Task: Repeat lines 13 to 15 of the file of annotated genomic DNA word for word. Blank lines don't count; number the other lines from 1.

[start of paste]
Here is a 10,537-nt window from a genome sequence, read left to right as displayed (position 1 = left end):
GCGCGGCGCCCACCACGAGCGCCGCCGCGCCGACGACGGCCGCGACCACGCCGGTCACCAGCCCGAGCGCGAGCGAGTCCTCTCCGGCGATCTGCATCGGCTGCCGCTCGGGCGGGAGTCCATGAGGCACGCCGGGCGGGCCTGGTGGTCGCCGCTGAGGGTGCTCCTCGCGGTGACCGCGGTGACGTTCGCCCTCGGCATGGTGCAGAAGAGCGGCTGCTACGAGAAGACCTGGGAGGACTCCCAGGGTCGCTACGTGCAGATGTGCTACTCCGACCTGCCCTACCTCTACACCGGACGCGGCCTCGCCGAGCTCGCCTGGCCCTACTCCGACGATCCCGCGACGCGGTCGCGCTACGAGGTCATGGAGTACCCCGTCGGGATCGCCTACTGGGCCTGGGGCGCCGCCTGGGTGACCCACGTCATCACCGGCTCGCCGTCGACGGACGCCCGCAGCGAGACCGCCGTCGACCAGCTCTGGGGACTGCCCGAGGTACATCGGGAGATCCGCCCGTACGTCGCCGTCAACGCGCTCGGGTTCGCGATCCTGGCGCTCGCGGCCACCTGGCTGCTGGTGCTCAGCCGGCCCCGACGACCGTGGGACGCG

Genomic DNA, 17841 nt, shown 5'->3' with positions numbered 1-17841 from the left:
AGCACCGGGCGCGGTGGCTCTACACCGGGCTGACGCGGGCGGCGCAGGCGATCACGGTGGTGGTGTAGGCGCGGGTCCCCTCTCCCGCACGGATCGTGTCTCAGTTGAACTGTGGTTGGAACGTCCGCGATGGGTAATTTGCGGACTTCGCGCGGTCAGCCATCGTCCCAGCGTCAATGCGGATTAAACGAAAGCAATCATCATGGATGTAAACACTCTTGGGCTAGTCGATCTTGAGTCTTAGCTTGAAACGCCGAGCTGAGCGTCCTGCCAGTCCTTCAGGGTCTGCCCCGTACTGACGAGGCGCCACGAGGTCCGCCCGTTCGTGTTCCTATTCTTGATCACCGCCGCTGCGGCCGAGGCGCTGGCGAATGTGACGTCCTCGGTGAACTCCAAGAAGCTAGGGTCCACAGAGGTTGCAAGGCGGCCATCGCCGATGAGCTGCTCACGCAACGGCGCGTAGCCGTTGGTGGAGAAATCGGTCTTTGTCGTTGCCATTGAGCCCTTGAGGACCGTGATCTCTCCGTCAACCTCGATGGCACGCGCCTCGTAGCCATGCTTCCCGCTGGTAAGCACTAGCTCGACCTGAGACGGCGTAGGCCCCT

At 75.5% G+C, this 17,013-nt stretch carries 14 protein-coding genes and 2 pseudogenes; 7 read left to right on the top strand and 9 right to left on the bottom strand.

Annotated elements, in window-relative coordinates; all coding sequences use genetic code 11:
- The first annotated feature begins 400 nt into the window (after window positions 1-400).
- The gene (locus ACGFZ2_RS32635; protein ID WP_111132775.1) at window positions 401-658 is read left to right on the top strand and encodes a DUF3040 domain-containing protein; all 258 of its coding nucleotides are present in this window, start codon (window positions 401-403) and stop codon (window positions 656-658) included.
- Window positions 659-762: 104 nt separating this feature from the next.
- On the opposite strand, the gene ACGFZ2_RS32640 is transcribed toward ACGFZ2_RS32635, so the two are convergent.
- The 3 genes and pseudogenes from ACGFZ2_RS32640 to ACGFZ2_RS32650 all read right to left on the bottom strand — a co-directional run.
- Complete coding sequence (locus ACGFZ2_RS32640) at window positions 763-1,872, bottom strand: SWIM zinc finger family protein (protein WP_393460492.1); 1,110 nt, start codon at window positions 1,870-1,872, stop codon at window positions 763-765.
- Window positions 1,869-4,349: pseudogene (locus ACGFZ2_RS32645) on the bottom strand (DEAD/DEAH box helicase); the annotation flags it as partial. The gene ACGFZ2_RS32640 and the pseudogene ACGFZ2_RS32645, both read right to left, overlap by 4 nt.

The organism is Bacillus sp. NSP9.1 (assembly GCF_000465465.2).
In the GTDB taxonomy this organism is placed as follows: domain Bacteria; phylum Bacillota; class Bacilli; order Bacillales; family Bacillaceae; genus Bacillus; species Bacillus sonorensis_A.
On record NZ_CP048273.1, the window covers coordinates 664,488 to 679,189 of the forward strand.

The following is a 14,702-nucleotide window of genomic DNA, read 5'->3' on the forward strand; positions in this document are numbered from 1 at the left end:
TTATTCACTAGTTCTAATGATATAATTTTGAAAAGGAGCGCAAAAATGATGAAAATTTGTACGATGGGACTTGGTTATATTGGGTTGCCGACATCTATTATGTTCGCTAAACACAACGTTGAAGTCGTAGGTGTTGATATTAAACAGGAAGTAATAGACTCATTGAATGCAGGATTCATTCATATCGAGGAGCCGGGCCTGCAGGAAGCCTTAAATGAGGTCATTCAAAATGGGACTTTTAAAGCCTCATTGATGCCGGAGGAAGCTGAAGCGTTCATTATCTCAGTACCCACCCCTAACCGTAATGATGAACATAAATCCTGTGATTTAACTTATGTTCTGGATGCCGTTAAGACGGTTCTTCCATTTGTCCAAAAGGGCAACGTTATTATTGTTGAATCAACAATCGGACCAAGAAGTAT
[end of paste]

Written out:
- Window positions 1,869-4,349: pseudogene (locus ACGFZ2_RS32645) on the bottom strand (DEAD/DEAH box helicase); the annotation flags it as partial. The gene ACGFZ2_RS32640 and the pseudogene ACGFZ2_RS32645, both read right to left, overlap by 4 nt.

The organism is Bacillus sp. NSP9.1 (assembly GCF_000465465.2).
In the GTDB taxonomy this organism is placed as follows: domain Bacteria; phylum Bacillota; class Bacilli; order Bacillales; family Bacillaceae; genus Bacillus; species Bacillus sonorensis_A.